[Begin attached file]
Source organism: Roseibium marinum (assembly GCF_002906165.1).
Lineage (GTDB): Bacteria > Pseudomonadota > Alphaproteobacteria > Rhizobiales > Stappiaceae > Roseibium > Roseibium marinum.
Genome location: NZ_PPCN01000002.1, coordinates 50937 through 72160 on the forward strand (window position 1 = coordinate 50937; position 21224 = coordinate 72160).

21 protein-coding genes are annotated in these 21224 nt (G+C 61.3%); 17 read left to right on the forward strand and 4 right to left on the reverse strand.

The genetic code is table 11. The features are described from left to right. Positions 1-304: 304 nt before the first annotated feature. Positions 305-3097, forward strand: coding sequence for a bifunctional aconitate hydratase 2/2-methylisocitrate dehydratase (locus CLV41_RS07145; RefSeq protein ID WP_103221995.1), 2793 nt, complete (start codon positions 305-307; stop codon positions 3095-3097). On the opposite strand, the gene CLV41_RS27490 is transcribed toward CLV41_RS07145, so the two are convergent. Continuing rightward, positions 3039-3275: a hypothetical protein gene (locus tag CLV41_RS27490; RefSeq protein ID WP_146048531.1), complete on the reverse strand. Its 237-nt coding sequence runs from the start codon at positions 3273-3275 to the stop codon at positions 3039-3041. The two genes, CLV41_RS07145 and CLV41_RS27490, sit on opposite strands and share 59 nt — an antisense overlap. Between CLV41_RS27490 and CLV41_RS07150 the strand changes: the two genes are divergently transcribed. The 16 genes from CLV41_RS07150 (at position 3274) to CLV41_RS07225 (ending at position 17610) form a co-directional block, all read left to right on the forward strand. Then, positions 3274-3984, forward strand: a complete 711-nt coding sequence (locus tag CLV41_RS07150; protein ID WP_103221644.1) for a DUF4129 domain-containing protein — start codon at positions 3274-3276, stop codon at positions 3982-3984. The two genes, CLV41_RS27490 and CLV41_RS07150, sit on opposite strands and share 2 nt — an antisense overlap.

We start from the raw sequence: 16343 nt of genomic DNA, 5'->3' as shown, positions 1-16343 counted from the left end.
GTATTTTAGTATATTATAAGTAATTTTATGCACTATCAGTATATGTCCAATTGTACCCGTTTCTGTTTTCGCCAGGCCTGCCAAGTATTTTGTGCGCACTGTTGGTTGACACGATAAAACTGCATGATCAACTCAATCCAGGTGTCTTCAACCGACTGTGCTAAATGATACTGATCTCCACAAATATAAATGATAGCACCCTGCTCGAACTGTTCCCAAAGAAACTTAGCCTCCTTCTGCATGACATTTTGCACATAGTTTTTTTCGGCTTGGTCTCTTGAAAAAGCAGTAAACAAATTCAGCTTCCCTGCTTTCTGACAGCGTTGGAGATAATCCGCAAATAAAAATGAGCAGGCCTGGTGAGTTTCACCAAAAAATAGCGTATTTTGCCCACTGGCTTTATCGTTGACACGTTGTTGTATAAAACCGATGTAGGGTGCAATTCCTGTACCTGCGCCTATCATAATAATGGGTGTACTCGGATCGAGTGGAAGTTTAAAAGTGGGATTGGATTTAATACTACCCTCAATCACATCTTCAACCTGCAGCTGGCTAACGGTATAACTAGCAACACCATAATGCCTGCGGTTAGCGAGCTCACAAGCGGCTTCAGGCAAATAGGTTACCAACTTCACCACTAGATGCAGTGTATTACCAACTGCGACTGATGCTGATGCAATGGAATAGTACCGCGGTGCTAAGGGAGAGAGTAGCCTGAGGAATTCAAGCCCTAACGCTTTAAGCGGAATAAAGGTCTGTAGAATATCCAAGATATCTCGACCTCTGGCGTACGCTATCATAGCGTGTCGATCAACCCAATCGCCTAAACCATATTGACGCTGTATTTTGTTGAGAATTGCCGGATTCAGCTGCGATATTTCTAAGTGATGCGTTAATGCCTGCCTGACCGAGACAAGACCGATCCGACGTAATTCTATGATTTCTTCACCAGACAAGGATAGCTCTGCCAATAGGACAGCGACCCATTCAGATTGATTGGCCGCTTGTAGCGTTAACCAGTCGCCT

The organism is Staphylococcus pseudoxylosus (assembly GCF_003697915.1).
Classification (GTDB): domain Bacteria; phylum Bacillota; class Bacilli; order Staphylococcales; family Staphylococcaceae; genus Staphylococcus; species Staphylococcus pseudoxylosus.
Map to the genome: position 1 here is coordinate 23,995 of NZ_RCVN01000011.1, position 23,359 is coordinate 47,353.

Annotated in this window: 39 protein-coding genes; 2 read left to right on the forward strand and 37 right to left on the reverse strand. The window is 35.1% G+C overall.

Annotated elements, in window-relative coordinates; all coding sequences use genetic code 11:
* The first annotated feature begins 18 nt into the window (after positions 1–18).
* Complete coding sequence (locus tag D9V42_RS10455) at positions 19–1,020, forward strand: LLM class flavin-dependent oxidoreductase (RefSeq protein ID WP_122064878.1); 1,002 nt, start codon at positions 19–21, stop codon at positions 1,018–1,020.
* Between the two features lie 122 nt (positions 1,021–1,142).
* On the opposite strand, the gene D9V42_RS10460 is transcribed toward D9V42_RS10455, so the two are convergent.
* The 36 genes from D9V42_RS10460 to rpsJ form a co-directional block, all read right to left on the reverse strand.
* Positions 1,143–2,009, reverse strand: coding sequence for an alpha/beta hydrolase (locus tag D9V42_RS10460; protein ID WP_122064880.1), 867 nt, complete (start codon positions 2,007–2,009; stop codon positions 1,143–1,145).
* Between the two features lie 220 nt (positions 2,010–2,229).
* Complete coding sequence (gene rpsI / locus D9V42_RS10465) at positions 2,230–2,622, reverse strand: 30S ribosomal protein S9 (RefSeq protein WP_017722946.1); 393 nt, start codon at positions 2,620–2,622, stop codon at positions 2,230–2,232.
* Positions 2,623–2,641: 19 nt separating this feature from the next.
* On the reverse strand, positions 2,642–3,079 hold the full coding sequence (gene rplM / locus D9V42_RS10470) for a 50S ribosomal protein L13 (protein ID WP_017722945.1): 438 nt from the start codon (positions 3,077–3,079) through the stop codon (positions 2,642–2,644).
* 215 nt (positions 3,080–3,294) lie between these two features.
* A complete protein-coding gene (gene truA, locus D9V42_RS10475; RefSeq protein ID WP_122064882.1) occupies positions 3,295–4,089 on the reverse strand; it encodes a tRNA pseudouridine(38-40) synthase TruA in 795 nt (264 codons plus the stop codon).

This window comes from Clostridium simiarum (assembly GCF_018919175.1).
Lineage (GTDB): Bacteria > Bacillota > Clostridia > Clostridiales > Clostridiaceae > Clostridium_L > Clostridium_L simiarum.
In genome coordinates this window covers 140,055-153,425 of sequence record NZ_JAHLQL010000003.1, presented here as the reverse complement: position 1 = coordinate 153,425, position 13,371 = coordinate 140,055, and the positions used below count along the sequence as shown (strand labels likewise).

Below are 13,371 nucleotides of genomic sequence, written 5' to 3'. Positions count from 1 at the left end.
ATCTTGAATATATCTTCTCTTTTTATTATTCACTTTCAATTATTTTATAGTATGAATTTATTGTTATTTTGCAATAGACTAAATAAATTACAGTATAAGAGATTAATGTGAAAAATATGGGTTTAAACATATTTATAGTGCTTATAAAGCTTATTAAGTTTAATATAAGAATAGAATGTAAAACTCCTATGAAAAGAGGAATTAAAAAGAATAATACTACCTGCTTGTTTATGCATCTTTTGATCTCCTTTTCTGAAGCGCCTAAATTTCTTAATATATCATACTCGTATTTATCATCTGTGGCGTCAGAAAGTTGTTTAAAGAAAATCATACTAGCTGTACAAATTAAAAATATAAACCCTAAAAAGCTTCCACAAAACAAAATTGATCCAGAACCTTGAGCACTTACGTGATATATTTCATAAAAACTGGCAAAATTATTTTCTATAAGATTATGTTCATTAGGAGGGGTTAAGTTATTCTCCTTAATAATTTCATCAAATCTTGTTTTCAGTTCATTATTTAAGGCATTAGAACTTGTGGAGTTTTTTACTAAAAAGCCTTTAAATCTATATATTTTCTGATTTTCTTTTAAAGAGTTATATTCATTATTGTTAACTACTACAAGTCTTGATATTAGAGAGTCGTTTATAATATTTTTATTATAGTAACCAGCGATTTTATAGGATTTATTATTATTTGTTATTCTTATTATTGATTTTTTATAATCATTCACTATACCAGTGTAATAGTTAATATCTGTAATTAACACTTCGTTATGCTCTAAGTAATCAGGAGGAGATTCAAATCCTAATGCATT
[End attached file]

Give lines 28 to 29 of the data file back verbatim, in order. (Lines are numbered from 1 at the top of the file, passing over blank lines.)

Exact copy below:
Below are 13,371 nucleotides of genomic sequence, written 5' to 3'. Positions count from 1 at the left end.
ATCTTGAATATATCTTCTCTTTTTATTATTCACTTTCAATTATTTTATAGTATGAATTTATTGTTATTTTGCAATAGACTAAATAAATTACAGTATAAGAGATTAATGTGAAAAATATGGGTTTAAACATATTTATAGTGCTTATAAAGCTTATTAAGTTTAATATAAGAATAGAATGTAAAACTCCTATGAAAAGAGGAATTAAAAAGAATAATACTACCTGCTTGTTTATGCATCTTTTGATCTCCTTTTCTGAAGCGCCTAAATTTCTTAATATATCATACTCGTATTTATCATCTGTGGCGTCAGAAAGTTGTTTAAAGAAAATCATACTAGCTGTACAAATTAAAAATATAAACCCTAAAAAGCTTCCACAAAACAAAATTGATCCAGAACCTTGAGCACTTACGTGATATATTTCATAAAAACTGGCAAAATTATTTTCTATAAGATTATGTTCATTAGGAGGGGTTAAGTTATTCTCCTTAATAATTTCATCAAATCTTGTTTTCAGTTCATTATTTAAGGCATTAGAACTTGTGGAGTTTTTTACTAAAAAGCCTTTAAATCTATATATTTTCTGATTTTCTTTTAAAGAGTTATATTCATTATTGTTAACTACTACAAGTCTTGATATTAGAGAGTCGTTTATAATATTTTTATTATAGTAACCAGCGATTTTATAGGATTTATTATTATTTGTTATTCTTATTATTGATTTTTTATAATCATTCACTATACCAGTGTAATAGTTAATATCTGTAATTAACACTTCGTTATGCTCTAAGTAATCAGGAGGAGATTCAAATCCTAATGCATT